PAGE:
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Re: Root again
*To*: mathgroup at smc.vnet.net
*Subject*: [mg109130] Re: Root again
*From*: Bill Rowe <readnews at sbcglobal.net>
*Date*: Mon, 19 Apr 2010 04:08:31 -0400 (EDT)
On 4/12/10 at 11:01 PM, hemphill at hemphills.net (Scott Hemphill)
wrote:
>Bill Rowe <readnews at sbcglobal.net> writes:
>
>>In[18]:= r = Table[Root[1 + t*#1 + #1^6 &, k], {k, 6}];
>>In[19]:= Plot[r, {t, 0, 10}]
>>The resulting plot indicates half the roots are increasing with
>>increasing t and the other half are decreasing with increasing t.
>>This alone means there will be problems with using NMinimize to get
>>the answer.
>I don't understand why this is the case.
After reading your post, I realize I mis-interpreted what I saw
in the plot. The plot shows two curves one increasing with
increasing t and one decreasing for increasing t with two plot
colors. If all of the roots had real values for t > 1.569, there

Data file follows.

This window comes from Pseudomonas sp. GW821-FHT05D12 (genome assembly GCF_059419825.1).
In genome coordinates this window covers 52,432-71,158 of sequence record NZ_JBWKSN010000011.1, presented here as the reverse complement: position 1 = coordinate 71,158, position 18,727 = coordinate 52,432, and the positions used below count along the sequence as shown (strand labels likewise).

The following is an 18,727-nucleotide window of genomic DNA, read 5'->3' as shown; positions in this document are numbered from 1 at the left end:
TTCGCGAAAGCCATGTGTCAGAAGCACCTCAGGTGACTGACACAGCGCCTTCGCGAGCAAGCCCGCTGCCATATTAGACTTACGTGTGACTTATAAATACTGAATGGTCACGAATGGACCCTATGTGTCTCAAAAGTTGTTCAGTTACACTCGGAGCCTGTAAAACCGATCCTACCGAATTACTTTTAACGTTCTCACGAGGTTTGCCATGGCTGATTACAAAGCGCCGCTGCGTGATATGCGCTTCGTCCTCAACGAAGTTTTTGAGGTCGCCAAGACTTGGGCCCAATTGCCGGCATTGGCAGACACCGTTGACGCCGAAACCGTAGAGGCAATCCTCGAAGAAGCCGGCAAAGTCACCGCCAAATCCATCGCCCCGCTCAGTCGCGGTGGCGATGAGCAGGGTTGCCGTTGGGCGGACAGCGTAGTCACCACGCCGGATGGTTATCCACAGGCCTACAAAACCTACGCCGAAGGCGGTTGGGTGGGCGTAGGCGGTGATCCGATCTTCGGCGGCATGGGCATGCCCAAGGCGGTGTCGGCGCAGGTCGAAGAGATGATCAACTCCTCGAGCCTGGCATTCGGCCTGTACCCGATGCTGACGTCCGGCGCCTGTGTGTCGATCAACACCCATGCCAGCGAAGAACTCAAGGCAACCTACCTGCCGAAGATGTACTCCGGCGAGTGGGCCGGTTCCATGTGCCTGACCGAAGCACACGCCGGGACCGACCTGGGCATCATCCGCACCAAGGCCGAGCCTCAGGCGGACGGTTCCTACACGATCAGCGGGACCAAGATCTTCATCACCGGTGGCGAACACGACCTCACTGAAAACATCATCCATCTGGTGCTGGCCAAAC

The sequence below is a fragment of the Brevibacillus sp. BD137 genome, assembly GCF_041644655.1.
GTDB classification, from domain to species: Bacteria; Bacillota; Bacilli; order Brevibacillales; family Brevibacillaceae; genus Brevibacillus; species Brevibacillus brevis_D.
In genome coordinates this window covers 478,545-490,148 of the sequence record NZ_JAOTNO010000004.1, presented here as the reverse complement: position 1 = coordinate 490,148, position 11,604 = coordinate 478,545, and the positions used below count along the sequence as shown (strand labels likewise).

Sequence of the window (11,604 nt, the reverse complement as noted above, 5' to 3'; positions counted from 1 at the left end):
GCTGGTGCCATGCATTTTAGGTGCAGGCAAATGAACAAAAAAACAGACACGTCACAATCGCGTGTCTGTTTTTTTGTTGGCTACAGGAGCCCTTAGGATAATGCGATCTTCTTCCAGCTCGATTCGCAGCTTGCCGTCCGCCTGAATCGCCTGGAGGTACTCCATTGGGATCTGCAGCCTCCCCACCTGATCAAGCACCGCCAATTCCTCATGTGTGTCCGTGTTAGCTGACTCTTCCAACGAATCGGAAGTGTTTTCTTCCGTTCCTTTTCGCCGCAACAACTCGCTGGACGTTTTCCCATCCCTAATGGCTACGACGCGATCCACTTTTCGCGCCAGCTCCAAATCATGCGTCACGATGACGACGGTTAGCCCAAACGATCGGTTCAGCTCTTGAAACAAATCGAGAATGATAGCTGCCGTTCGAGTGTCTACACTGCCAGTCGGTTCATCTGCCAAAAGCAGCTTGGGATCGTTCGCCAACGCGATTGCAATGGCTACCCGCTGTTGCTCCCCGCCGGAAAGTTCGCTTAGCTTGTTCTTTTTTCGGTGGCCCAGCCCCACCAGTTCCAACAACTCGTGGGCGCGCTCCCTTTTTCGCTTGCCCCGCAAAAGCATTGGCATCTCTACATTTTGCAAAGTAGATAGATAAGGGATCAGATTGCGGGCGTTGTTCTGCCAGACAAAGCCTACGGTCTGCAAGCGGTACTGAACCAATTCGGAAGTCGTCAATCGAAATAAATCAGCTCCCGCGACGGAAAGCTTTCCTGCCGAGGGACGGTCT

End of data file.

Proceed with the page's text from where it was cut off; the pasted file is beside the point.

should have been 6 curves with 6 colors unless some number of
the curves plotted exactly the same. In that case, only the last
curve color would show. For some rather inane reason, I
interpreted the plot as multiple curves plotting in the same position.
What I should have realized is that any root object that had no
real values for t > 0 would not be plotted by plot.
Consequently, the correct interpretation would have been only
two of the root objects had real values for t > 0. And had I
paid closer attention to the colors I saw I would have realized
only the first two root objects have real values for some values
of t > 0. A better way to have created the plot would have been
r = Table[Root[1 + t*#1 + #1^6 &, k], {k, 6}];
GraphicsGrid[Partition[Plot[#, {t, 0, 10}] & /@ r, 2],
ImageSize -> Large]
The result clearly shows only the first two root objects have
real values for t > 1.569. The remaining 4 root objects have no
real values for 0 < t <10 and presumably no real values for t > 0.
In any case, it seems to me the first step for exploring these
root objects is to plot them. And given root objects are exact
expressions, it seems to me Maximize/Minimize are more
appropriate than NMaximize/NMinimize. Finally, since the first
root object is decreasing with increasing t and the second root
object is increasing with increasing t, using you cannot get a
good solution by always looking for either minimum or a maximum
in all cases for t > 0.
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